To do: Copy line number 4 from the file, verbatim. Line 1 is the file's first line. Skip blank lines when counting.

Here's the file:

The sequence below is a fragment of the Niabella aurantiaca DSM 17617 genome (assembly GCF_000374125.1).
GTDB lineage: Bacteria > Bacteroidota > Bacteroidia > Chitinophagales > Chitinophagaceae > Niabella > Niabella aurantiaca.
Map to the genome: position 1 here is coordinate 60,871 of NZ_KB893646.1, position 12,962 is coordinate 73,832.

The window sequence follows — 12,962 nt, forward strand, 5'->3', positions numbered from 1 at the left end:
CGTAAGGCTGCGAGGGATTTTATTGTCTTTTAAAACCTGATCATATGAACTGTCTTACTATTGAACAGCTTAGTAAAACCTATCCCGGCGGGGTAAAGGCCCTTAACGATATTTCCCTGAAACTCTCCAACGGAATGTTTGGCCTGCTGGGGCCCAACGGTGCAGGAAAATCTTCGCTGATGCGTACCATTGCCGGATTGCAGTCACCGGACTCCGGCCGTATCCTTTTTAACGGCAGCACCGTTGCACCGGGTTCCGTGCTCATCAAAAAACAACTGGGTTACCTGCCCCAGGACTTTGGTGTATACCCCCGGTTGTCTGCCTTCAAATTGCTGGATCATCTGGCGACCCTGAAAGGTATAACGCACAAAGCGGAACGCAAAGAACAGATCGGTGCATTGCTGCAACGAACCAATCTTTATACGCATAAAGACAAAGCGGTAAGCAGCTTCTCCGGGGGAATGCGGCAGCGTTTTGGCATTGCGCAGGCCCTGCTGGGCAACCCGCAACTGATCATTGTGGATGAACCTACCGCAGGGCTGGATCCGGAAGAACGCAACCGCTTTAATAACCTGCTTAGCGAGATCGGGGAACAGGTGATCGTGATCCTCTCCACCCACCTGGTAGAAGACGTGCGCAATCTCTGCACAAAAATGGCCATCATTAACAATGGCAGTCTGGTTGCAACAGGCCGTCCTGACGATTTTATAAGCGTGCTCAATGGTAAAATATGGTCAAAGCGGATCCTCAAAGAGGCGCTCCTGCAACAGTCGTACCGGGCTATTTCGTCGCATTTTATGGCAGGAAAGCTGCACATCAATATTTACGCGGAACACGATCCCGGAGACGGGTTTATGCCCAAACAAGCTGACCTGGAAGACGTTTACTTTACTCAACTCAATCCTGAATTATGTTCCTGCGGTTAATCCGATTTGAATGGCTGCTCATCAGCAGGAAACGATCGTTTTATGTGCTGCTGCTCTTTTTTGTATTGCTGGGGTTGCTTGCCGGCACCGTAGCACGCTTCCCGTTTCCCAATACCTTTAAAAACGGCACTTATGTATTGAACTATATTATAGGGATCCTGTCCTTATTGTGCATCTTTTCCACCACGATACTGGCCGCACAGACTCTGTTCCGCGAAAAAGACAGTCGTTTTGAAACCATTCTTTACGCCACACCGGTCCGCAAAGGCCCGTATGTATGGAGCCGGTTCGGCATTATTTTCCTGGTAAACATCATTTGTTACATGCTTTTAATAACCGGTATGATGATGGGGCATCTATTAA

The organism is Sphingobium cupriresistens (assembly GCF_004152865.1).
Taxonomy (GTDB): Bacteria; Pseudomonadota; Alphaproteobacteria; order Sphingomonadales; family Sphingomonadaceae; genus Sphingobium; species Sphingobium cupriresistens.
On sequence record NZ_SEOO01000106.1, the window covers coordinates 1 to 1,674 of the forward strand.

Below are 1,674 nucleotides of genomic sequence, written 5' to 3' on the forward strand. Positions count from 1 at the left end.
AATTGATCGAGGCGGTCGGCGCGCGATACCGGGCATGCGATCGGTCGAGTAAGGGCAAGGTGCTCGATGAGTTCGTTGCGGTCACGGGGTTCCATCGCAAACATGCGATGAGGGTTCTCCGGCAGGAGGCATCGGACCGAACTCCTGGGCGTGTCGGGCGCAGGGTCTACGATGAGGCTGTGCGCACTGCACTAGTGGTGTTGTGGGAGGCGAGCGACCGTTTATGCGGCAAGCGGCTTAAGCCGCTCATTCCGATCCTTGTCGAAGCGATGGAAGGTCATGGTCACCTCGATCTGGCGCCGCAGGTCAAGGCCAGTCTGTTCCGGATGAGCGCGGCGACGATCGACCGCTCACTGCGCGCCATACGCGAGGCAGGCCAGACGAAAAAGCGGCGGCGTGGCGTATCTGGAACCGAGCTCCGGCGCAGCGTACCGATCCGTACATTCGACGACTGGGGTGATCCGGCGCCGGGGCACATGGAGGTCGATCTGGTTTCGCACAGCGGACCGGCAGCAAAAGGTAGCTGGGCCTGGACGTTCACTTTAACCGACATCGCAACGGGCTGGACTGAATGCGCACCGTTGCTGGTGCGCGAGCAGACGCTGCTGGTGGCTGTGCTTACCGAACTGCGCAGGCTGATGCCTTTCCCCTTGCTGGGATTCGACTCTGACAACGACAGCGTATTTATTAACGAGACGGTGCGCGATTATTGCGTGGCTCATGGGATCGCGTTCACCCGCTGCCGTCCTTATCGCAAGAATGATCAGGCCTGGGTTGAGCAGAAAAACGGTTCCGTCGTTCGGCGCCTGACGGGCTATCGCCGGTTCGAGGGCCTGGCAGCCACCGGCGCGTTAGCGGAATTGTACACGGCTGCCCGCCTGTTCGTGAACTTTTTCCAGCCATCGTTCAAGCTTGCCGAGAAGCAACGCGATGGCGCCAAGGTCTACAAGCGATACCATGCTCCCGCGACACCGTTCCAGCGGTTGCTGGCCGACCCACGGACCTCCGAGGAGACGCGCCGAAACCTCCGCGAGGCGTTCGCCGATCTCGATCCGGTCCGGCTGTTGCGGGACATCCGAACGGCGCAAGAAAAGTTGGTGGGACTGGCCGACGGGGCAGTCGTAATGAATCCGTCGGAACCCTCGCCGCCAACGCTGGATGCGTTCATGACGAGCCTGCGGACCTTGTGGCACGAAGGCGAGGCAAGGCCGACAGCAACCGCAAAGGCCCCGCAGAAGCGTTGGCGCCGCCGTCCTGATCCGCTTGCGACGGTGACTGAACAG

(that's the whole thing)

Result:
The window sequence follows — 12,962 nt, forward strand, 5'->3', positions numbered from 1 at the left end: